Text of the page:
Norway: Industrial production declines in January
March 6, 2020
Industrial production decreased a seasonally-adjusted 2.3% in February over the previous month, which was down from December’s downwardly revised 1.4% rise (previously reported: +1.5% month-on-month).
January’s fall was driven by a contraction in the extraction and related services sector, which accounts for around 65% of industrial production in Norway, as temporary shutdowns in key oil fields weighed on production. Meanwhile, the manufacturing sector was steady over the previous month in January, and the electricity, gas and steam sector contracted at a softer pace.
In annual working-day adjusted terms, industrial output increased 0.3% in January, which was down from the 1.1% expansion in December. Meanwhile, the annual average change in industrial production was minus 4.6% in January (December 2019: -4.9%).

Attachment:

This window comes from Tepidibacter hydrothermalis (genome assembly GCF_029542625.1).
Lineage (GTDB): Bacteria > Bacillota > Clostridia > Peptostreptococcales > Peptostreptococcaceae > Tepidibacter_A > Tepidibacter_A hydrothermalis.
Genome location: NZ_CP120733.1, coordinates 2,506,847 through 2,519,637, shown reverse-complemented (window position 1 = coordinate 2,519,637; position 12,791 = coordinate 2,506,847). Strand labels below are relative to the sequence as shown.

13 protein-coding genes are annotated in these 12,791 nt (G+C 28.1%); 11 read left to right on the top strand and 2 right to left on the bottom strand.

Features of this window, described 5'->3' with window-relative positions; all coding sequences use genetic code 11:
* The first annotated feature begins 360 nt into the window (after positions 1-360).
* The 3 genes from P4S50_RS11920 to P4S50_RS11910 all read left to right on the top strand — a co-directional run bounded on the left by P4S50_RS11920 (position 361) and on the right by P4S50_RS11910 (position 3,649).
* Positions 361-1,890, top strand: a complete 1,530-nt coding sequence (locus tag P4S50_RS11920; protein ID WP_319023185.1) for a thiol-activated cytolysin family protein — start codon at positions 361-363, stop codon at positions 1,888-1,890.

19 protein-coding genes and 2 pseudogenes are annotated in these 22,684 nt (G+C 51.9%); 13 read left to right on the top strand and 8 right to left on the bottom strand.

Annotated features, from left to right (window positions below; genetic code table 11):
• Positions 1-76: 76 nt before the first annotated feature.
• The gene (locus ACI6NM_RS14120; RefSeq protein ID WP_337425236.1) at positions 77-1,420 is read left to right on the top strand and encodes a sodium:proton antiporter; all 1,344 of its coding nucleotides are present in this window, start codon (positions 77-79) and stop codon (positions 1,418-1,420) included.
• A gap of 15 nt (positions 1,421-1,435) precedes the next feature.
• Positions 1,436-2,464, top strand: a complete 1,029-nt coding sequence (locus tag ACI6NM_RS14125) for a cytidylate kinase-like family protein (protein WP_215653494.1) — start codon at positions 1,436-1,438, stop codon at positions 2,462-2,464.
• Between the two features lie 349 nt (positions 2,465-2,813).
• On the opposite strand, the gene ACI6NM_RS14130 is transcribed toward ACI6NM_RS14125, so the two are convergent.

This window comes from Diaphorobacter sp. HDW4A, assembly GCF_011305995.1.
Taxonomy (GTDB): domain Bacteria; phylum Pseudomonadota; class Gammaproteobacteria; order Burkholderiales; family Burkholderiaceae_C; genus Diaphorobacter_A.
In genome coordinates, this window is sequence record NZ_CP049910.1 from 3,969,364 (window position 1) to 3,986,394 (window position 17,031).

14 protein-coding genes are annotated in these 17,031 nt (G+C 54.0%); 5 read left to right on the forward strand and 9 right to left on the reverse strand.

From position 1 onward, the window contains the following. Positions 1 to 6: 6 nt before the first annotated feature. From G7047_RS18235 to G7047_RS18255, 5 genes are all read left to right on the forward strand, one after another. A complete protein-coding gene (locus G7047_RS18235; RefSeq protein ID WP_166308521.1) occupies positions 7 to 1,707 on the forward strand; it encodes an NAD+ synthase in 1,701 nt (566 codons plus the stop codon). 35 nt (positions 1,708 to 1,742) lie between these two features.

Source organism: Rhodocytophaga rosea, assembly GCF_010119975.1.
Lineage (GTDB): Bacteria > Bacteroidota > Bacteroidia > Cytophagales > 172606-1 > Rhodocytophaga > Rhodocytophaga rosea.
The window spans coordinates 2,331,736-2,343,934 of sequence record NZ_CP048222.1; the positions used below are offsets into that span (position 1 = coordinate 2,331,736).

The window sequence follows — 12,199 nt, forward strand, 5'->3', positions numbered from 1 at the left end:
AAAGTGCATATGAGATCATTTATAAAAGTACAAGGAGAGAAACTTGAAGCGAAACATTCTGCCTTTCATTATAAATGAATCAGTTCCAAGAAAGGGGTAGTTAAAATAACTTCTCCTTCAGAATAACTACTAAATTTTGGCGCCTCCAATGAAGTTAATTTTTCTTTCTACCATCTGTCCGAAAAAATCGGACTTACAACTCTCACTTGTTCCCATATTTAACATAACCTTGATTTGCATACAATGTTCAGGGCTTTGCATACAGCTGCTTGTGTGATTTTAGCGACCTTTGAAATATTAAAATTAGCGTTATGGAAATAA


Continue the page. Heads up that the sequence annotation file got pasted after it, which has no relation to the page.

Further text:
This year, industrial production will likely increase at a healthy pace as Equinor’s Johan Sverdrup powers the oil and gas sector. The mega-project is projected to provide a major boost to Norway’s energy sector in 2020, and will remain a key driver of industrial production over the next couple of years. Nevertheless, weak oil and gas prices due to elevated production and poor demand prospects, could weigh on output levels.
Author: Steven Burke, Economist